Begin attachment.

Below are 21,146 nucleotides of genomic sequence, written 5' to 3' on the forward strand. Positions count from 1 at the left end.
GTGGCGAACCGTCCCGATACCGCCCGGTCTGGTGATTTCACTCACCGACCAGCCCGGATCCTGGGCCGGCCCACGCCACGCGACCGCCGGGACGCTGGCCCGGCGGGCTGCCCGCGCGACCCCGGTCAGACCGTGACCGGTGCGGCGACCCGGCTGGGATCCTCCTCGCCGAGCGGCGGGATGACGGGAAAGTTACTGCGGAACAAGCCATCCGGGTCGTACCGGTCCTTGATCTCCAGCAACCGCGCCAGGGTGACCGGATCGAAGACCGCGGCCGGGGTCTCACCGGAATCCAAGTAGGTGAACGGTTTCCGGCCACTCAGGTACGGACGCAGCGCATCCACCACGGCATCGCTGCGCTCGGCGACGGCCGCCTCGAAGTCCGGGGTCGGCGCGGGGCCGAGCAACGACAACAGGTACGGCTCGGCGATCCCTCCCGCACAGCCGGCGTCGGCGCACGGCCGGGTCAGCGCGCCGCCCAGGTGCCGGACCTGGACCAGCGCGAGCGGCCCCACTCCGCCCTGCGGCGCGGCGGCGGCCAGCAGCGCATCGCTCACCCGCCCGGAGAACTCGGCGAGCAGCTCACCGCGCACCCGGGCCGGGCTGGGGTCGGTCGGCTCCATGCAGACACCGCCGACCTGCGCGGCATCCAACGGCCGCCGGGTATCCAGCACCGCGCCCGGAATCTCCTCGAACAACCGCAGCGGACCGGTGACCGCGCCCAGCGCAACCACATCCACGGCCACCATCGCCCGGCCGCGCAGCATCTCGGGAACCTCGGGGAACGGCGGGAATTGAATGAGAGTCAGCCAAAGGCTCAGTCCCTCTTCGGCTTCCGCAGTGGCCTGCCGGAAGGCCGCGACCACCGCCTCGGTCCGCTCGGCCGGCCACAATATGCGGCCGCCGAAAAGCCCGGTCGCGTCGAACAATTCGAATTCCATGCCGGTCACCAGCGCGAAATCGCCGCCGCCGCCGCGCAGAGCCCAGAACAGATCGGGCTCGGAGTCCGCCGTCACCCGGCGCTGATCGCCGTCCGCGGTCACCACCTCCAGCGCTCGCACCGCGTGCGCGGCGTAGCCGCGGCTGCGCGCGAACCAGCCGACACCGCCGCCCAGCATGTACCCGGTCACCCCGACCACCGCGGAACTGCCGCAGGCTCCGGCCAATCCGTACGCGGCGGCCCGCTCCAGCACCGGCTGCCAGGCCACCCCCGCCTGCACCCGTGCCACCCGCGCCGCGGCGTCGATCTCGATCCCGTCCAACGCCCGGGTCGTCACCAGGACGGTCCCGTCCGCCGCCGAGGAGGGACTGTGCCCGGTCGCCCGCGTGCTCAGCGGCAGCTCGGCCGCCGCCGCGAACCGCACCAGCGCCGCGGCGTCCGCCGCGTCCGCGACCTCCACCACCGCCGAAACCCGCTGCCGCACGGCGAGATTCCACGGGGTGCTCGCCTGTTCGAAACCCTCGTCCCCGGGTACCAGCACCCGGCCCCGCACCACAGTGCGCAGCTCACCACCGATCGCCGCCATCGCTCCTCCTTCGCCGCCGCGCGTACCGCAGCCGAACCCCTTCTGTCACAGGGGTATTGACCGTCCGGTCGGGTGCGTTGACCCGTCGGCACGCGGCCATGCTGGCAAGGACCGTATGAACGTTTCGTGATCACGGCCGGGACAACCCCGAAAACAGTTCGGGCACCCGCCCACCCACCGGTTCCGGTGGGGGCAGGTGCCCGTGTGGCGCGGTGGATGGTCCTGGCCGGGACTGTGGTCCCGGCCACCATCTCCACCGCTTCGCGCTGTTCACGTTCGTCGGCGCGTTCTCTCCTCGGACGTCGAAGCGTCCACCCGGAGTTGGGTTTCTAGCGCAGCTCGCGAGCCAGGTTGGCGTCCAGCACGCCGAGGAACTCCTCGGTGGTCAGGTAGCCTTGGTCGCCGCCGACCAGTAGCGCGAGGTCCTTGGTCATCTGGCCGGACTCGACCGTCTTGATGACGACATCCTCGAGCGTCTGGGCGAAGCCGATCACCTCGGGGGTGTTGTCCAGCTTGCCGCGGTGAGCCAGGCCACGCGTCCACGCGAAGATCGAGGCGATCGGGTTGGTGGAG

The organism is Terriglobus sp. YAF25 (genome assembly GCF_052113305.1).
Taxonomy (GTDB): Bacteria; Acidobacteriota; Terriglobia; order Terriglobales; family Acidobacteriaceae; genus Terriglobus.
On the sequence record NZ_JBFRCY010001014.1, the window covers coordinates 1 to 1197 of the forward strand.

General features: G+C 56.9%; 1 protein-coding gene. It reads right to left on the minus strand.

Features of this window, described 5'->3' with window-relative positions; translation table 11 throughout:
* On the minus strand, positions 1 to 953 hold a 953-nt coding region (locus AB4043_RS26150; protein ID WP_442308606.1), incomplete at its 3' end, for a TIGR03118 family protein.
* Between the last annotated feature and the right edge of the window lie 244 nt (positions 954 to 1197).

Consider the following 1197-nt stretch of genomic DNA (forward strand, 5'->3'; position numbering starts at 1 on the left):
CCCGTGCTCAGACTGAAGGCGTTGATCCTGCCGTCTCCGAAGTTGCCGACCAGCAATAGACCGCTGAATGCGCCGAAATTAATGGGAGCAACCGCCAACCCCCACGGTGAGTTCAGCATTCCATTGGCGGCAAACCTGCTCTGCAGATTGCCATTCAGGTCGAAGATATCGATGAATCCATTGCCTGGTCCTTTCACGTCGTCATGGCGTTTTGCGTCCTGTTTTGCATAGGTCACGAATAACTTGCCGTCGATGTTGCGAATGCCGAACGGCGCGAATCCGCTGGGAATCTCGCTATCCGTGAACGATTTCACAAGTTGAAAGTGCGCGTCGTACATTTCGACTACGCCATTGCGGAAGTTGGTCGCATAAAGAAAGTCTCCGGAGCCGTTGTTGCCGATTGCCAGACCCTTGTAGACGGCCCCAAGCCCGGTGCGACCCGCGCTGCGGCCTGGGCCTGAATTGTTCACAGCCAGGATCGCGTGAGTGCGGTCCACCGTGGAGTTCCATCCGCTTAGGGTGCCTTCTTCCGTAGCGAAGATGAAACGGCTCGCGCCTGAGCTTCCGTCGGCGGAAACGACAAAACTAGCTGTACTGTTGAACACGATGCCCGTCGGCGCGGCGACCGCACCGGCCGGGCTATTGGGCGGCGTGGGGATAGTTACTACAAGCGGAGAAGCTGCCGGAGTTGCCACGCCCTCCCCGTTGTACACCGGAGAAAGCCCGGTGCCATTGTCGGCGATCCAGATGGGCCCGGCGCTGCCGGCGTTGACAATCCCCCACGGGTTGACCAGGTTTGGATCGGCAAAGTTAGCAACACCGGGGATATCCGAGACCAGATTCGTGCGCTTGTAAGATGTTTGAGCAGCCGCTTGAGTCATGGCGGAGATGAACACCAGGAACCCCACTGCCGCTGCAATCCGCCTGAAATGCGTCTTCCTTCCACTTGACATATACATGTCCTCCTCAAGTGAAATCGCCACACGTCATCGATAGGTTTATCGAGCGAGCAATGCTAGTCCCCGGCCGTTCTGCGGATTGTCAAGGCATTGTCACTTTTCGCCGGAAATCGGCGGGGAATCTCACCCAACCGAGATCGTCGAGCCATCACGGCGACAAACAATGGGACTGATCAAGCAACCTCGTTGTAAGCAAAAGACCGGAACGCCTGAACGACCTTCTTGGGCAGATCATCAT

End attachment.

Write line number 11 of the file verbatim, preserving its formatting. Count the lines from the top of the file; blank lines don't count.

CCCGTGCTCAGACTGAAGGCGTTGATCCTGCCGTCTCCGAAGTTGCCGACCAGCAATAGACCGCTGAATGCGCCGAAATTAATGGGAGCAACCGCCAACCCCCACGGTGAGTTCAGCATTCCATTGGCGGCAAACCTGCTCTGCAGATTGCCATTCAGGTCGAAGATATCGATGAATCCATTGCCTGGTCCTTTCACGTCGTCATGGCGTTTTGCGTCCTGTTTTGCATAGGTCACGAATAACTTGCCGTCGATGTTGCGAATGCCGAACGGCGCGAATCCGCTGGGAATCTCGCTATCCGTGAACGATTTCACAAGTTGAAAGTGCGCGTCGTACATTTCGACTACGCCATTGCGGAAGTTGGTCGCATAAAGAAAGTCTCCGGAGCCGTTGTTGCCGATTGCCAGACCCTTGTAGACGGCCCCAAGCCCGGTGCGACCCGCGCTGCGGCCTGGGCCTGAATTGTTCACAGCCAGGATCGCGTGAGTGCGGTCCACCGTGGAGTTCCATCCGCTTAGGGTGCCTTCTTCCGTAGCGAAGATGAAACGGCTCGCGCCTGAGCTTCCGTCGGCGGAAACGACAAAACTAGCTGTACTGTTGAACACGATGCCCGTCGGCGCGGCGACCGCACCGGCCGGGCTATTGGGCGGCGTGGGGATAGTTACTACAAGCGGAGAAGCTGCCGGAGTTGCCACGCCCTCCCCGTTGTACACCGGAGAAAGCCCGGTGCCATTGTCGGCGATCCAGATGGGCCCGGCGCTGCCGGCGTTGACAATCCCCCACGGGTTGACCAGGTTTGGATCGGCAAAGTTAGCAACACCGGGGATATCCGAGACCAGATTCGTGCGCTTGTAAGATGTTTGAGCAGCCGCTTGAGTCATGGCGGAGATGAACACCAGGAACCCCACTGCCGCTGCAATCCGCCTGAAATGCGTCTTCCTTCCACTTGACATATACATGTCCTCCTCAAGTGAAATCGCCACACGTCATCGATAGGTTTATCGAGCGAGCAATGCTAGTCCCCGGCCGTTCTGCGGATTGTCAAGGCATTGTCACTTTTCGCCGGAAATCGGCGGGGAATCTCACCCAACCGAGATCGTCGAGCCATCACGGCGACAAACAATGGGACTGATCAAGCAACCTCGTTGTAAGCAAAAGACCGGAACGCCTGAACGACCTTCTTGGGCAGATCATCAT